LITHOSTRATIGRAPHY AND SHEAR-WAVE VELOCITY IN THE CRYSTALLIZED TOPOPAH SPRING TUFF, YUCCA MOUNTAIN, NEVADA Page: 3 of 15
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lithostratigraphic features (and therefore units) are the cumulative result of deposition, welding, and cooling processes, the
lithostratigraphic framework represents the three-dimensional distribution of rock properties, such as density and porosity
(and the types of porosity). It is in this context of lithostratigraphic units and distributed rock properties that core samples
from the various units have been analyzed for shear-wave velocity characteristics.
In the densely welded and crystallized rocks of the Topopah Spring Tuff, the lithostratigraphic features and the
associated depositional, welding, and cooling processes are:
1. Depositional features include crystal fragments, glass shards, and pumice and lithic clasts. Crystal fragments are
from crystals that had grown in the magma chamber prior to eruption, glass shards and pumice clasts are from
fragmentation of the magma during eruption, and lithic fragments are incorporated from the walls of the magma
chamber, conduit, or vent area, or picked up along the ground surface. For properties such as porosity, the amount
of crystal fragments and lithic clasts does not substantially affect the properties (unless the fragment or clast
amounts are large compared to sample size).
2. During welding, glass shards and pumice clasts deformed, resulting in an overall decrease in porosity to form a
dense, glassy rock (vitrophyre) typically with less than 10 percent porosity [Buesch, 2000]. Distribution of welding-
influenced porosity varies based on whether vapor, which was initially interstitial to the depositional grains, was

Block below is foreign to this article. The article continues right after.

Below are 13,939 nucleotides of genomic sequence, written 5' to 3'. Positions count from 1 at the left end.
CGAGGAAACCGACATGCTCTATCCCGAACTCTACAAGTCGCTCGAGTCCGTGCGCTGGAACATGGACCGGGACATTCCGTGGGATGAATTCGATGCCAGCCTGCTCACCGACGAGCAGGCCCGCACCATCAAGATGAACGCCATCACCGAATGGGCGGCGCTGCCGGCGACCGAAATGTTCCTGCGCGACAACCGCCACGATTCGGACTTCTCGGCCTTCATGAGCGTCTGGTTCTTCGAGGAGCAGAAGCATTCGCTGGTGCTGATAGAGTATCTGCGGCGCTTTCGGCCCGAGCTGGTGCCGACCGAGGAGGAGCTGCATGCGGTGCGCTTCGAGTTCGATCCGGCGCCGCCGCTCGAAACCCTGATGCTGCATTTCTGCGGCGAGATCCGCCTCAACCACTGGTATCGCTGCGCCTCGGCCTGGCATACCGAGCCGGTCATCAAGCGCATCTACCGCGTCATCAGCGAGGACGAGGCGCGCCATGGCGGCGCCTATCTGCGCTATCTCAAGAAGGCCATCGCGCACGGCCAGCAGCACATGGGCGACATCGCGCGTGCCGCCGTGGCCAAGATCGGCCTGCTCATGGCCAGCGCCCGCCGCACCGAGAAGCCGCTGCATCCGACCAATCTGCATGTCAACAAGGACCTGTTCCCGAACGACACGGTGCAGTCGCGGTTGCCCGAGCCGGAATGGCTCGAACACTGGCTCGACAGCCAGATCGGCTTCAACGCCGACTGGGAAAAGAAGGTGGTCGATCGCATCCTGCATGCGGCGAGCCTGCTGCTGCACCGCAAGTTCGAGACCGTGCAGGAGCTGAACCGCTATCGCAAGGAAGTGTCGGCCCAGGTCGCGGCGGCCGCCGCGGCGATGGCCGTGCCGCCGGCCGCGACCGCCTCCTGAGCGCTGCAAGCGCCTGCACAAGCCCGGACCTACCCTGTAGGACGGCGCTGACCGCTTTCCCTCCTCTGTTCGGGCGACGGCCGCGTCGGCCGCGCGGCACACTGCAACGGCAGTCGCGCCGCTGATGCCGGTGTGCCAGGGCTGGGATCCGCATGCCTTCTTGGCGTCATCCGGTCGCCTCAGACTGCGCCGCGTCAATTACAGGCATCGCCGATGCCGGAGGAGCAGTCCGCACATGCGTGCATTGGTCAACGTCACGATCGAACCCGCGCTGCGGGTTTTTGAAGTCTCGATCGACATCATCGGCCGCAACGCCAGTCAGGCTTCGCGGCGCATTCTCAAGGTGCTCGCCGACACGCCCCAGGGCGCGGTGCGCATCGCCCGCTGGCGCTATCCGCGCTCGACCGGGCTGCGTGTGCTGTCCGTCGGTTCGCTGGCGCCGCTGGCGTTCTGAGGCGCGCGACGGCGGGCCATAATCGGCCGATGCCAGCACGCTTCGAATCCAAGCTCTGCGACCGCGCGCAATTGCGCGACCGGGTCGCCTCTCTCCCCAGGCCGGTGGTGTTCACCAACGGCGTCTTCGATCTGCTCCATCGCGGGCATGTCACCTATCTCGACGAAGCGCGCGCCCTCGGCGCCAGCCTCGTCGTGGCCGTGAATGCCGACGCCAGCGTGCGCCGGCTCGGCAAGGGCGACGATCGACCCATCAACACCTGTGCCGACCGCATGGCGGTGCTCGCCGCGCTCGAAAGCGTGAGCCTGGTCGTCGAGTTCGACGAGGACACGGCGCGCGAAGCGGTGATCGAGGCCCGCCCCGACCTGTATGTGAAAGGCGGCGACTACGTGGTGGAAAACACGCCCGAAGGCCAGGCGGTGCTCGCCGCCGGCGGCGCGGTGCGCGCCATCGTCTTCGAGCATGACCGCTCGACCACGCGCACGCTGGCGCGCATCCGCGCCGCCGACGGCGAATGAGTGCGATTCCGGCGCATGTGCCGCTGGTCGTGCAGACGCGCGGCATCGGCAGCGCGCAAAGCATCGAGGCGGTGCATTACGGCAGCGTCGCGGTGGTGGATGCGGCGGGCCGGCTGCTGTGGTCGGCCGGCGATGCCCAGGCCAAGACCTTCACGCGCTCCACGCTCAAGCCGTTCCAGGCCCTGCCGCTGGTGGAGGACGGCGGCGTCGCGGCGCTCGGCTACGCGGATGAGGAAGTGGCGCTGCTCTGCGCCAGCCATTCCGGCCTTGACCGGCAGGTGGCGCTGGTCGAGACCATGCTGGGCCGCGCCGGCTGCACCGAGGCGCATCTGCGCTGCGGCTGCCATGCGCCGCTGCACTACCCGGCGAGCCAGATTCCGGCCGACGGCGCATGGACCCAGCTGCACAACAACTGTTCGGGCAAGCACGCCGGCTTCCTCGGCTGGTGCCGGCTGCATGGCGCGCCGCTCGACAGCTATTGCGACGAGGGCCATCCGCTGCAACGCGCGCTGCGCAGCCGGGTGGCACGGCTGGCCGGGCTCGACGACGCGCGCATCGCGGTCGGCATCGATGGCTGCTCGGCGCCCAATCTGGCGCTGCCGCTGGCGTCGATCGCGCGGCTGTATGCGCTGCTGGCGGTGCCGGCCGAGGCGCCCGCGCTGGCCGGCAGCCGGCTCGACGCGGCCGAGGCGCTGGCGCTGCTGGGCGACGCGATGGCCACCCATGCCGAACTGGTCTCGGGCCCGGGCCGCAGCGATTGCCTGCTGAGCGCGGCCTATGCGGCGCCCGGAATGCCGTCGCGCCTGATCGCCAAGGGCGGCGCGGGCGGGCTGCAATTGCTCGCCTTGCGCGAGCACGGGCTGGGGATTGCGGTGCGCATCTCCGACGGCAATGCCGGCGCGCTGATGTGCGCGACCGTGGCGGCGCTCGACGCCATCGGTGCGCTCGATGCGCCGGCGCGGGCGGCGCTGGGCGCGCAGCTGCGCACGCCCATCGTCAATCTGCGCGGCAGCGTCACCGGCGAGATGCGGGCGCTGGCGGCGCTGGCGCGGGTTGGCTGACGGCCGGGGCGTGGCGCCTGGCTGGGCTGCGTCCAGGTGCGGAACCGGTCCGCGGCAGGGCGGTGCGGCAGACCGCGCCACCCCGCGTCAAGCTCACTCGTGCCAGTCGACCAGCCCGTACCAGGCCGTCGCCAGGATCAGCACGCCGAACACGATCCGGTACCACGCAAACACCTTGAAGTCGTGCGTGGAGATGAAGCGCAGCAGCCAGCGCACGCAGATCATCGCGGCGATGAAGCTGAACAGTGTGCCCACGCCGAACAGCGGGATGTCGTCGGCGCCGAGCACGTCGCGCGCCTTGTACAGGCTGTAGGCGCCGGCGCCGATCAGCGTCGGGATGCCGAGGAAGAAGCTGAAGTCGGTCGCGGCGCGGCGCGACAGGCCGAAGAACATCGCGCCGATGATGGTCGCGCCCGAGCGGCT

redistributed away from some areas and accumulated elsewhere. Where the vapor accumulated at super-lithostatic
pressure, cavities formed and inflated to form lithophysae.
3. During crystallization of the glass matrix, the minerals formed typically are 65 to 75 percent feldspar with 25 to 35
percent silica polymorphs (quartz, cristobalite, and tridymite) [Chipera and others, 1995], and most features
associated with crystallization form a spatially systematic distribution that resulted from varying amounts of
interaction with the vapor. Rims of fine-grained material, described in Figure 2, formed in locations with the
greatest exposure to the vapor (around lithophysal cavities and along fractures). Spots are similar to rims, except
there is no cavity. Thin borders of very fine-grained material formed around many rims (Fig. 2). The matrix-
groundmass near the borders typically differs in color and is slightly coarser grained than the matrix-groundmass
farther from the lithophysae or fracture (Fig. 2). Porosity of these crystallization features varies substantially;
porosity of the matrix-groundmass is about 10 percent, and rim and spot materials are about 30 percent with a range
from 20 to 40 percent [Otto and Buesch, 2003] (Fig. 2).
Page 3 of 15
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BUESCH, D.; STOKOE, K.H. & SCHUHEN, M. LITHOSTRATIGRAPHY AND SHEAR-WAVE VELOCITY IN THE CRYSTALLIZED TOPOPAH SPRING TUFF, YUCCA MOUNTAIN, NEVADA, report, March 20, 2006; Las Vegas, Nevada. (digital.library.unt.edu/ark:/67531/metadc892941/m1/3/: accessed January 19, 2019), University of North Texas Libraries, Digital Library, digital.library.unt.edu; crediting UNT Libraries Government Documents Department.